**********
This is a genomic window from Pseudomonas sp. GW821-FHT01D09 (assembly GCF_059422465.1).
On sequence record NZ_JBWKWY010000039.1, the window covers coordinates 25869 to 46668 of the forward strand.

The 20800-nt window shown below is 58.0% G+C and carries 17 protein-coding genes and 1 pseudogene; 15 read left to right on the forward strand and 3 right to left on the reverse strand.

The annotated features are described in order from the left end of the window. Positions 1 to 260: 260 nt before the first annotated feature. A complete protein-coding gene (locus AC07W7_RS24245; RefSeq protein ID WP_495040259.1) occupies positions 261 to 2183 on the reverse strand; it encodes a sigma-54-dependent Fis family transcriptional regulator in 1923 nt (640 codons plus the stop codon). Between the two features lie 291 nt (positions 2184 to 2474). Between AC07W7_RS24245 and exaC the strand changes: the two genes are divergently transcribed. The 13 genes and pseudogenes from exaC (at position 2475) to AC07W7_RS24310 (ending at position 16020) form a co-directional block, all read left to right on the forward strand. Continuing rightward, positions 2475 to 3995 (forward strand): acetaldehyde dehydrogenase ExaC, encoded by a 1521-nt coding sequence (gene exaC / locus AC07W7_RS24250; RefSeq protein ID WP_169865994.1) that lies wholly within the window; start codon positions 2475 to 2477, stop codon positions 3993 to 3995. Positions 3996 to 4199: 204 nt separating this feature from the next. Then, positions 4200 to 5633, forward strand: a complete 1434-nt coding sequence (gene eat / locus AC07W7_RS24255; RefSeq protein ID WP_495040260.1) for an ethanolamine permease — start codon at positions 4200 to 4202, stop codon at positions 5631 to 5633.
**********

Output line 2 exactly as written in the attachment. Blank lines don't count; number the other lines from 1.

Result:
On sequence record NZ_JBWKWY010000039.1, the window covers coordinates 25869 to 46668 of the forward strand.